Law Blog

Driving While License Suspended (DWLS)

By Ember Law  |  September 6, 2019

There are three types of Driving While License Suspended (DWLS): Third Degree Driving While License Suspended in the Third Degree (DWLS-3) is the most common crime of driving while your license is suspended. This is misdemeanor in Washington, meaning it is punishable up to 90 days in jail and a $1,000 fine, though it rarely results in jail time.  DWLS-3...

Caution With Electric Scooters

By Ember Law  |  August 27, 2019

We have noticed an increase in calls regarding people who were riding electric scooters who have been hit by motor vehicles. This often happens when the person is riding in a protected bike lane, and the vehicle driver makes a turn. It seems that the drivers simply don’t see the person on the scooter. To make yourself more visible, we...

Negligent Driving

By Ember Law  |  August 20, 2019

Negligent Driving in the First Degree (Neg 1) Negligent Driving in the First Degree is a misdemeanor, punishable by a maximum of 90 days in jail and $1000 fine.  A person is guilty of this offense if they (1) operate a motor vehicle in a manner that is both negligent and endangers or is likely to endanger any person or...

Three Strikes and It’s Life

By Ember Law  |  August 15, 2019

The Washington Supreme Court just recently decided State v. Moretti, which was consolidated with 2 other cases. The cases asked if it was constitutional, under Washington law, for a person to be sentenced to life in prison, without the possibility of parole, if they commit a third “most serious offense” (i.e. a “third strike”) in their 30’s and 40’s, when...

If The Police Ask, Do I Have to Get Out of The Car?

By Ember Law  |  August 10, 2019

In Washington, a police officer may direct a driver (that’s you – probably) to step out of the vehicle, even for an infraction.  The Supreme Court has held that such a request is a “de minimis” violation of your Fourth Amendment rights, and is therefore allowed. However, in order for a request to exit the vehicle to be constitutional, the...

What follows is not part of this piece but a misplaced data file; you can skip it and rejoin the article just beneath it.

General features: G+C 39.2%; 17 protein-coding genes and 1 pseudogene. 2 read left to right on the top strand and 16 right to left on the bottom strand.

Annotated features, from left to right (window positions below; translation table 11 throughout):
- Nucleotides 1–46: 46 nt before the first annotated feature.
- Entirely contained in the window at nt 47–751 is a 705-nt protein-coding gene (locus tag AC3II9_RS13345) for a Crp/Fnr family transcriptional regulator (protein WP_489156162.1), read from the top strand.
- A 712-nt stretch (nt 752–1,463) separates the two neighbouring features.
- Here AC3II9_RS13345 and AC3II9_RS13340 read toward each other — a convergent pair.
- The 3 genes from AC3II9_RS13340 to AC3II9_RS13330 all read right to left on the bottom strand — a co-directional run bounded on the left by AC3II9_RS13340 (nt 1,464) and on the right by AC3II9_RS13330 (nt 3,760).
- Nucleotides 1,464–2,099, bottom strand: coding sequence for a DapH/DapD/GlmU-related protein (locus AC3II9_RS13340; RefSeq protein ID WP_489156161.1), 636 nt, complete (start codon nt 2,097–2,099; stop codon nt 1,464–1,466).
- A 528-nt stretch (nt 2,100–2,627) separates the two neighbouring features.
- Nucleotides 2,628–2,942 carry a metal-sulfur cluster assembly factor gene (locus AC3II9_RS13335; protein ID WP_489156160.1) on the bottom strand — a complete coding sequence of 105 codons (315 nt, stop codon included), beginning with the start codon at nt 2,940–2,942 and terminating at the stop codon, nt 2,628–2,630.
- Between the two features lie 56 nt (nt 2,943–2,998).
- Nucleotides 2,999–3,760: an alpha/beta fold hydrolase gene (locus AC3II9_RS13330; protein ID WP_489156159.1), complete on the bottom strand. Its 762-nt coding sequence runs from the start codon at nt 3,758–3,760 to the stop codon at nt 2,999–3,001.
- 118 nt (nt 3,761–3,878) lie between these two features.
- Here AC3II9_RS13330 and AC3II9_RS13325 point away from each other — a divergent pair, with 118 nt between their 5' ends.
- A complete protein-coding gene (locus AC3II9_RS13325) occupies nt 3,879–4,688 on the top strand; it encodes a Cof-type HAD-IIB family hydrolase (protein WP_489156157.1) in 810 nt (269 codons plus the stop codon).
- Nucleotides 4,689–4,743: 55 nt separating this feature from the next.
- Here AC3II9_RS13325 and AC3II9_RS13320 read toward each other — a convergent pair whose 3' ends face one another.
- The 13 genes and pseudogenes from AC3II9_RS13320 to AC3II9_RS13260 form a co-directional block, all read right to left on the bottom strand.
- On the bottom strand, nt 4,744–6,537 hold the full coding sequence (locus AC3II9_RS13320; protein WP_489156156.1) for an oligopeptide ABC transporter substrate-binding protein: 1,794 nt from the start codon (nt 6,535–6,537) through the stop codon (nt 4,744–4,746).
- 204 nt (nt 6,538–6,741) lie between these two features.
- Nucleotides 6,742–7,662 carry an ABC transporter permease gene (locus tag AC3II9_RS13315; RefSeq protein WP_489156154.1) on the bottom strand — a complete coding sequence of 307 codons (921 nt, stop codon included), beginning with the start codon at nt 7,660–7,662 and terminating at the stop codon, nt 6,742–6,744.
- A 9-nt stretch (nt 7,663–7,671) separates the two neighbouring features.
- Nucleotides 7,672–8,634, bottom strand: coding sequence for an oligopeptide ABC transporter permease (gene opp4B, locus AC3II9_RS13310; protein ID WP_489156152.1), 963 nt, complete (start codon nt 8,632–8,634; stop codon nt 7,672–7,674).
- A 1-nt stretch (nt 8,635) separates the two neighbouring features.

Personal Injury Protection (PIP) and “Maximum Medical Improvement”

By Ember Law  |  August 5, 2019

Many Washington drivers have PIP as part of their car insurance coverage.  Generally, PIP pays for medical treatment and lost wages, regardless of whether or not you’re at fault.  Washington law regulates when insurance providers can terminate PIP benefits.  According to WAC 284-30-395(1), an insurer can only deny claims if they are not (1) reasonable, (2) necessary, (3) related, or...

DUI & Physical Control Probation

By Ember Law  |  August 1, 2019

Courts impose a number of mandatory and case-specific conditions on a defendant when ordering probation.  Some require affirmative acts – such as getting a drug and alcohol evaluation, completing recommended treatment, and participating in a victim impact panel.  Other conditions are prohibitive – do not refuse a valid request for breath or blood to determine alcohol concentration, do not drive...

What Information Do I Have to Give to the Police?

By Ember Law  |  July 3, 2019

When a police officer contacts a driver, RCW 46.61.020 requires the driver to cooperate with law enforcement, specifically by giving his or her name, address, and the name and address of the owner of the vehicle.  Drivers must also produce, upon request, the vehicle registration, insurance card, and their driver’s license.  The registration must be signed by the registered owner and in...

Washington Restraining Orders

By Ember Law  |  July 3, 2019

Clients and potential clients frequently have questions about restraining orders, and whether their circumstances entitle them to receive the protection afforded by such an order.  In Washington, courts can issue different types of restraining orders, depending on the circumstances, to prevent contact.  Contact includes not only personal contact, but also phone calls & text messages, emails, social media, or through...

Physical Control – DUI Without the Driving

By Ember Law  |  July 3, 2019

Washington imposes DUI-like penalties when one operates a motor vehicle, even if that person isn’t actively driving.  Defendants are often charged with Physical Control when they alleged to be intoxicated and in a stationary vehicle. What is Physical Control? “Physical Control” is not defined by statute.  Our courts have determined one to be in Physical Control when they are “in...